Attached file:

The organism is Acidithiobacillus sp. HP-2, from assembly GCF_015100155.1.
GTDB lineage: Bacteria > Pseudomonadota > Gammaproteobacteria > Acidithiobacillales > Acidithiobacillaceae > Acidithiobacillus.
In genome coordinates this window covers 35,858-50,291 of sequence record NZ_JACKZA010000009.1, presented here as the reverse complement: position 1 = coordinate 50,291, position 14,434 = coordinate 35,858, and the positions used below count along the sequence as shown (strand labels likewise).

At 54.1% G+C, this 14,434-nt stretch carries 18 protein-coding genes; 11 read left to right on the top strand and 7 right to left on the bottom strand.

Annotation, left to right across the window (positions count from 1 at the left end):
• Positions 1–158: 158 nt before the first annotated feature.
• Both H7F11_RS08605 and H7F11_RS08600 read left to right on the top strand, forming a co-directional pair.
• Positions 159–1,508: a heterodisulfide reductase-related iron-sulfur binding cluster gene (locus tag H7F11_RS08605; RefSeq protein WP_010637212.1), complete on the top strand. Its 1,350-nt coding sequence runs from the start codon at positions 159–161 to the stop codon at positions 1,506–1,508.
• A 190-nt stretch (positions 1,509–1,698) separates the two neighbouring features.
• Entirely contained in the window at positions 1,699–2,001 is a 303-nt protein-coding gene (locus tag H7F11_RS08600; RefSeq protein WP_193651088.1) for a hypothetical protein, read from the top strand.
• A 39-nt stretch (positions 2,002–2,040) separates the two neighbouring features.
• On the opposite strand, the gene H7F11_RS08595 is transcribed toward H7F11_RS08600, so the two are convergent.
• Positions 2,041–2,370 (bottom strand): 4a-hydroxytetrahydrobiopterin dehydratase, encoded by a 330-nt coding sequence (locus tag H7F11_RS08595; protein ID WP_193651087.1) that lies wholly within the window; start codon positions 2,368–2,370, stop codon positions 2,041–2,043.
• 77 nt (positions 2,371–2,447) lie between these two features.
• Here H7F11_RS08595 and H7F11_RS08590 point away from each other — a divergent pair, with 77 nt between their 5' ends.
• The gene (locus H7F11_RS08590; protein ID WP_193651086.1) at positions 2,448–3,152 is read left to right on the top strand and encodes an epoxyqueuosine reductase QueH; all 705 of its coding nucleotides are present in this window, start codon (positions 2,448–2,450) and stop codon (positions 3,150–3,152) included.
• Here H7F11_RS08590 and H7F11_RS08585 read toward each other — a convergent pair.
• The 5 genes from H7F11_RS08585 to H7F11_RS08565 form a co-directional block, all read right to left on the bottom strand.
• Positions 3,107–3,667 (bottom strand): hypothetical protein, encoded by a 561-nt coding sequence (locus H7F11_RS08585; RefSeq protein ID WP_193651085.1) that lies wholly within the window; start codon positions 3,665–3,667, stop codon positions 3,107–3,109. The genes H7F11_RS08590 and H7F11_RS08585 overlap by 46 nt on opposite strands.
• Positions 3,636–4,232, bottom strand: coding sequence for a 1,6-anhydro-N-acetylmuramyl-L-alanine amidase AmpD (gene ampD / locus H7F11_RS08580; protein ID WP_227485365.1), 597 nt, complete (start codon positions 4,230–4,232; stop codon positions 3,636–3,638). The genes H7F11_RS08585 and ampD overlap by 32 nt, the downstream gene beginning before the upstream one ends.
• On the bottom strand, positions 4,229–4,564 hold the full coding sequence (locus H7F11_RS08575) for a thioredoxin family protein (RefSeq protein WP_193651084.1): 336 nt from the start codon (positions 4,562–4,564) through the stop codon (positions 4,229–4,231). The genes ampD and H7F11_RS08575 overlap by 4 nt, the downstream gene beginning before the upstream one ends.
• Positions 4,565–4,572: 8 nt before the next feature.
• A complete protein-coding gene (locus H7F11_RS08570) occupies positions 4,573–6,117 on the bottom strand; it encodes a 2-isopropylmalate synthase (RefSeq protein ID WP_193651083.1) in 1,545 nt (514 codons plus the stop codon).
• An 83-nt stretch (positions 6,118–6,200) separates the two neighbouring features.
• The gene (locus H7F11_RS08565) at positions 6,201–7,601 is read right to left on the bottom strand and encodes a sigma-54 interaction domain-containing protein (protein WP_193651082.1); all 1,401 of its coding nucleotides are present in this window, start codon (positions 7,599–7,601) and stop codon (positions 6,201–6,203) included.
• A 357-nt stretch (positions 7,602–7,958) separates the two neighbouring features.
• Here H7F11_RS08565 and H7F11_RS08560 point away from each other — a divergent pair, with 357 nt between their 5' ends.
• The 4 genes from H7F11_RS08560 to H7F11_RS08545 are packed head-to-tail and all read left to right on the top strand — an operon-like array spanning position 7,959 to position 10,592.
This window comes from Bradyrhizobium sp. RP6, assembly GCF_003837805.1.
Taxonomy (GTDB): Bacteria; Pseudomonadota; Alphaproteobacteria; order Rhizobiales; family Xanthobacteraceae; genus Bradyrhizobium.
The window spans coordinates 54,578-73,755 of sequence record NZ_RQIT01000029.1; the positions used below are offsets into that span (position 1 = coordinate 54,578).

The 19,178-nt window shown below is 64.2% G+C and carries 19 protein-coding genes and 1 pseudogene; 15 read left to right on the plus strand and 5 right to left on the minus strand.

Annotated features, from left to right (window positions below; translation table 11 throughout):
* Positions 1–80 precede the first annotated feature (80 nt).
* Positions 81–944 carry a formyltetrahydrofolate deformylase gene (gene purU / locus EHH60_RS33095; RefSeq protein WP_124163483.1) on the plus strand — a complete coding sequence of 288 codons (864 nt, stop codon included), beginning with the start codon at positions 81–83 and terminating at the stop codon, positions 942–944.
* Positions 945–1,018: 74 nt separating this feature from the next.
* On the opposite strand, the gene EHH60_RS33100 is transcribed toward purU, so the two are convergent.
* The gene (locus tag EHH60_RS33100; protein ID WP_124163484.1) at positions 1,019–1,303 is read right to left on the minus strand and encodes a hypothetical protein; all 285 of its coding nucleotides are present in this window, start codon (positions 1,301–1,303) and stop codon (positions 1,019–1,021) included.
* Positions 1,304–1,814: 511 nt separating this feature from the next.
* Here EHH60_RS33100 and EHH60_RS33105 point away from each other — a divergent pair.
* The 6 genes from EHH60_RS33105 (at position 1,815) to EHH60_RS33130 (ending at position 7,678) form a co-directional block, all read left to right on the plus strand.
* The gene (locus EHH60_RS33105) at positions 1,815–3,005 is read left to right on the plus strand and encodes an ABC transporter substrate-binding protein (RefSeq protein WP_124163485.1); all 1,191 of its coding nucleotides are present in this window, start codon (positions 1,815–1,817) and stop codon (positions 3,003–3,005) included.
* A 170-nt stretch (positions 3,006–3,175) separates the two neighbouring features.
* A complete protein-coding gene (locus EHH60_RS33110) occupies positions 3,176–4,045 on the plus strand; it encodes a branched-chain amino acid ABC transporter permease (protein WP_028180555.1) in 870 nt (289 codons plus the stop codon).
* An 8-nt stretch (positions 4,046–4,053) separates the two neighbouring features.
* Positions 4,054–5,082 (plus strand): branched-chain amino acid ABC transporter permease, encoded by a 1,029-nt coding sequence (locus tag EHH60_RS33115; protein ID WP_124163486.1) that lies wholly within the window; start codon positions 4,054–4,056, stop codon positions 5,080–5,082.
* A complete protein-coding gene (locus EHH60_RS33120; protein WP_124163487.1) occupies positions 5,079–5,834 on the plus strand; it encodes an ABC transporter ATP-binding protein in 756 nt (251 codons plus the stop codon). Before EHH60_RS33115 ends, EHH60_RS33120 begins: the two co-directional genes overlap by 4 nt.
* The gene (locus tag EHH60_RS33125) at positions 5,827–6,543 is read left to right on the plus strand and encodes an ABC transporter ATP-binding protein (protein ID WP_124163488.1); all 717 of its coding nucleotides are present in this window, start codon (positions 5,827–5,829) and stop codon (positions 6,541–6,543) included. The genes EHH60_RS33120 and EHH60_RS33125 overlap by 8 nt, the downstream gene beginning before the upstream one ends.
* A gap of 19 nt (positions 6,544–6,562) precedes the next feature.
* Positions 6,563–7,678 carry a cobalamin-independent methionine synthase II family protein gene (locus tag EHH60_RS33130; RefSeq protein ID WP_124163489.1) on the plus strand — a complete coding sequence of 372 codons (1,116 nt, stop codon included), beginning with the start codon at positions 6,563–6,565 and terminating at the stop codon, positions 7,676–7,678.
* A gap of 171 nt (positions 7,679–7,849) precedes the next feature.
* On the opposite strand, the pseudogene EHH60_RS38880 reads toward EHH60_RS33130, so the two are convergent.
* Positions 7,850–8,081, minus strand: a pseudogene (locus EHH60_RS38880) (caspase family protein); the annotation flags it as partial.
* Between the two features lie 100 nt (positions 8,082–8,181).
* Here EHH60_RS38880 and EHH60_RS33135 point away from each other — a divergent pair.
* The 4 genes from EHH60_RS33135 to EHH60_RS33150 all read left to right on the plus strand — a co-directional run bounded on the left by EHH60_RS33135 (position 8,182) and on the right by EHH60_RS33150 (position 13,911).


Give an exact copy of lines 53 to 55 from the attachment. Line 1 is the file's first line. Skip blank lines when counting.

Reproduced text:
* Positions 7,850–8,081, minus strand: a pseudogene (locus EHH60_RS38880) (caspase family protein); the annotation flags it as partial.
* Between the two features lie 100 nt (positions 8,082–8,181).
* Here EHH60_RS38880 and EHH60_RS33135 point away from each other — a divergent pair.